LAKE FOREST, Ill. — Chicago Bears defensive coordinator Mel Tucker calls it more a matter of trust than physical failure.
Traditionally strong against the run, the Chicago Bears defense has leaked of late, and players are trying to avoid blaming it on numerous injuries.
“It’s honestly not like we’re getting driven off the ball,” defensive tackle Corey Wootton said. “It’s just that we’re not fitting in our (assignment) gaps. When you’re not disciplined, the thing that should be a 1-yard gain or possibly a tackle for loss turns into a 20-yard gain. That’s where we need to clean that up because it’s starting to become a problem.”
The Bears rank 31st out of 32 teams stopping the run at 129.4 yards a game. If that holds by season’s end, it will be the worst mark since linebacker Dick Butkus was limping around trying to play on a bad knee. The Bears were 25th out of 26 teams in 1973.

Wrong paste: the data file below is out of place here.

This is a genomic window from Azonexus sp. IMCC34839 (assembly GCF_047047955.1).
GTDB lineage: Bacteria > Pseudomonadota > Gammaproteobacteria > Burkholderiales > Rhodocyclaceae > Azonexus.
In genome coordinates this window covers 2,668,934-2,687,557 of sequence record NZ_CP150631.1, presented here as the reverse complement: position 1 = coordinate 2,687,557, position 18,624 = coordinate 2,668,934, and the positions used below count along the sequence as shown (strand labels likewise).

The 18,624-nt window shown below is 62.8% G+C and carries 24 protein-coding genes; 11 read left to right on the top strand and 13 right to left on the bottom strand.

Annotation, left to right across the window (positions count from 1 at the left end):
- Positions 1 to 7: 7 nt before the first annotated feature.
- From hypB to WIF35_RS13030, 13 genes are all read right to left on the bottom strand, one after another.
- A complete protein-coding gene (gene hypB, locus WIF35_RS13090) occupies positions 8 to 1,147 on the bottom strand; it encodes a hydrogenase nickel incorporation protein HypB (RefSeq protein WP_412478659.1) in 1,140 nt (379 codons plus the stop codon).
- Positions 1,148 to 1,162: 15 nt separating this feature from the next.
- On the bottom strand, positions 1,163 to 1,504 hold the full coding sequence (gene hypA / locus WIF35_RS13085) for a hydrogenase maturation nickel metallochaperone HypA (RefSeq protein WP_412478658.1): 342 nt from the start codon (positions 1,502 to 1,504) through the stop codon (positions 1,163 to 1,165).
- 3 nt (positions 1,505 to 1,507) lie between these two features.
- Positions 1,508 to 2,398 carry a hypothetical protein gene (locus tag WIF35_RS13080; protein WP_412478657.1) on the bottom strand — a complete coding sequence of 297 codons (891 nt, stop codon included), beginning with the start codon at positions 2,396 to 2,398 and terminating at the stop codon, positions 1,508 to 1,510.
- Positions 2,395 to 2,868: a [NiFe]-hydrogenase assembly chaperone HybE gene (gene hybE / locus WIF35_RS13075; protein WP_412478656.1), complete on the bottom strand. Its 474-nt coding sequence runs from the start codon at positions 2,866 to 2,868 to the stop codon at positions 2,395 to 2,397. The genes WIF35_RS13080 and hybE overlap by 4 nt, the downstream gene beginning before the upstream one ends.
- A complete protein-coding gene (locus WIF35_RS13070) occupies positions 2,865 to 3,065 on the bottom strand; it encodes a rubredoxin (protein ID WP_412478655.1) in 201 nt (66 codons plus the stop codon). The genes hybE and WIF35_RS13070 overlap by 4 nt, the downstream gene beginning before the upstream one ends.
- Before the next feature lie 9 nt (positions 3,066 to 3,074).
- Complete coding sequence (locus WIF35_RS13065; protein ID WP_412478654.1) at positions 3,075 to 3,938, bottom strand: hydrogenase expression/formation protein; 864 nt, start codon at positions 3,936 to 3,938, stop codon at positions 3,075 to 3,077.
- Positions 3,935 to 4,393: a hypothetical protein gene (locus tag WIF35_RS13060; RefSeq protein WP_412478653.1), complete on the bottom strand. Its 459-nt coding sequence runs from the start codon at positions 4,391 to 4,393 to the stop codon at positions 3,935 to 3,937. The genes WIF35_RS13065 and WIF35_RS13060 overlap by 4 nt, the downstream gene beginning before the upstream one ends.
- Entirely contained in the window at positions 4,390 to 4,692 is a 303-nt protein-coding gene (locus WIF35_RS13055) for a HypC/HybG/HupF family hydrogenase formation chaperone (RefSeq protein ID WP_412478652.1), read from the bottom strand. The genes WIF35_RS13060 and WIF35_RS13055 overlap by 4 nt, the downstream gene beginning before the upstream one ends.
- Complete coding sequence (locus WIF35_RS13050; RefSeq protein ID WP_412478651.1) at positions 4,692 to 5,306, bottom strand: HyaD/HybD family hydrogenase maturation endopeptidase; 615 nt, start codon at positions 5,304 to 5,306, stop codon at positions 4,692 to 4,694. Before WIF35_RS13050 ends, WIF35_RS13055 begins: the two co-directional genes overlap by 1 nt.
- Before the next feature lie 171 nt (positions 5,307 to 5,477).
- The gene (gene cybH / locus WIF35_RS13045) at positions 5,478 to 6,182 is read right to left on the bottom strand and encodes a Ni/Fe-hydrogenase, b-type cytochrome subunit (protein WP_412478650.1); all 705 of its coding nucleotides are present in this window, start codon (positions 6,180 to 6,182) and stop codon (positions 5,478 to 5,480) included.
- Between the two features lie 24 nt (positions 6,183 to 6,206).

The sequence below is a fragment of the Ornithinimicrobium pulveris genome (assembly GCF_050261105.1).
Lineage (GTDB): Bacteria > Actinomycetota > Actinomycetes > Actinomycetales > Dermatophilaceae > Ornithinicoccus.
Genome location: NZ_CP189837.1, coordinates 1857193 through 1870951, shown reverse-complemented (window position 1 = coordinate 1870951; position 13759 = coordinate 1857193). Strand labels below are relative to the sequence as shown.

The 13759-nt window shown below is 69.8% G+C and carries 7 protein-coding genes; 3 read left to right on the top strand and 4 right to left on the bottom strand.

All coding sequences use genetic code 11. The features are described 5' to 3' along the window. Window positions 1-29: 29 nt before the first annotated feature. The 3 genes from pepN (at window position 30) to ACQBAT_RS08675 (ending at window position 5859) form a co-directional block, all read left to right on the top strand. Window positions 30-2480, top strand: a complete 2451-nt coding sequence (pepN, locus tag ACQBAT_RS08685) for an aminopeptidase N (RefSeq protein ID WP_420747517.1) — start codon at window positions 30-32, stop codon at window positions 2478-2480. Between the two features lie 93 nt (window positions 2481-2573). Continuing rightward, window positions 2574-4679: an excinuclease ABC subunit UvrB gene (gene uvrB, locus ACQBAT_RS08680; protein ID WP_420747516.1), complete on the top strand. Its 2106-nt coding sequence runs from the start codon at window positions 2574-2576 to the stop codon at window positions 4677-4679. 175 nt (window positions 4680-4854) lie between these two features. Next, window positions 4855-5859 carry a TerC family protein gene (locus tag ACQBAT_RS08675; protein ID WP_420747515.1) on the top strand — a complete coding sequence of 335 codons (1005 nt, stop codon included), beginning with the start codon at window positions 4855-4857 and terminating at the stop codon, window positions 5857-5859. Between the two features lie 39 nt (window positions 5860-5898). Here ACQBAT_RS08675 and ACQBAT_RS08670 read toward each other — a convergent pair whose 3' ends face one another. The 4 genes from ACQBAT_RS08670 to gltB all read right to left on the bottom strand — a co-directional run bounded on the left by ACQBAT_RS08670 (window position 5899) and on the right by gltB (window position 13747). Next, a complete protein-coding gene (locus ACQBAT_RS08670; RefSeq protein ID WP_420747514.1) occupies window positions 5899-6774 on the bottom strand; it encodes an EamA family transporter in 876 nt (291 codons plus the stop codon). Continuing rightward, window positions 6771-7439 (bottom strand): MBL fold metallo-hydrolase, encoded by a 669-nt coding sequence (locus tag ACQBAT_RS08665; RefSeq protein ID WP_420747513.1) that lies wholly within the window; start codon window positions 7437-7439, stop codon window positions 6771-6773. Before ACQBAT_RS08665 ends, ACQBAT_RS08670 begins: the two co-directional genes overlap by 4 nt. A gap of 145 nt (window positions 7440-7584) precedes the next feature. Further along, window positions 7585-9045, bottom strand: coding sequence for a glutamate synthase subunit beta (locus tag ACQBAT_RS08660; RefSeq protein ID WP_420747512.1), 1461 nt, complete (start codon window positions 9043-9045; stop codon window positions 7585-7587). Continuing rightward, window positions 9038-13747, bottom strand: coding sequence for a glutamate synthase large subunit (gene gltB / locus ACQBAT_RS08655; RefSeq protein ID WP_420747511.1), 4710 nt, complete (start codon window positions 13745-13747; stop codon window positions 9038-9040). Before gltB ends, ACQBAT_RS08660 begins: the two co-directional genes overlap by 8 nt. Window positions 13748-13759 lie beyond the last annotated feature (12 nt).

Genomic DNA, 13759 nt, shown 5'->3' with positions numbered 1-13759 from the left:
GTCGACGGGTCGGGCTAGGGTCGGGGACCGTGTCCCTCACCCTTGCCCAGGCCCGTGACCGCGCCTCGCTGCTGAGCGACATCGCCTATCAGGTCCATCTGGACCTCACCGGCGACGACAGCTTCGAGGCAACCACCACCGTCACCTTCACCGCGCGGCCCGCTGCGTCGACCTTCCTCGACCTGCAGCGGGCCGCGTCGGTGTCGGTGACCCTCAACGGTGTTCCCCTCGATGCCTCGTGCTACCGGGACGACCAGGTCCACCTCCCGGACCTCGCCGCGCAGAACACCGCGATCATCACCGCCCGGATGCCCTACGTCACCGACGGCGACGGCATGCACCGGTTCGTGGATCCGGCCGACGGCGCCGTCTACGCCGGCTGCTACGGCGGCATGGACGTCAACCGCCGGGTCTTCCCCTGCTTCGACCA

The Detroit Lions ran for 145 yards last week against the Bears, who allowed 123, 209 and 199 yards rushing the three previous games.
Tucker said players had to trust each other and stay in their gaps of responsibility in the run defense.
“Typically, if you are in position where you are supposed to be, the plays will come to you,” Tucker said. “And so we ask guys not to try to do too much, just do what we’re asking you to do, and be where you’re supposed to be and then when you have an opportunity to make a play, make it.”
It’s not easy for players to establish trust when they’re unfamiliar with each other or the defensive scheme. With linebacker Lance Briggs ruled out already for Sunday’s game because of a broken shoulder, cornerback Charles Tillman done for the rest of the regular season, defensive tackle Henry Melton out with a torn anterior cruciate ligament and middle linebacker D.J. Williams done with a torn pectoral muscle, the Bears keep lining up new players.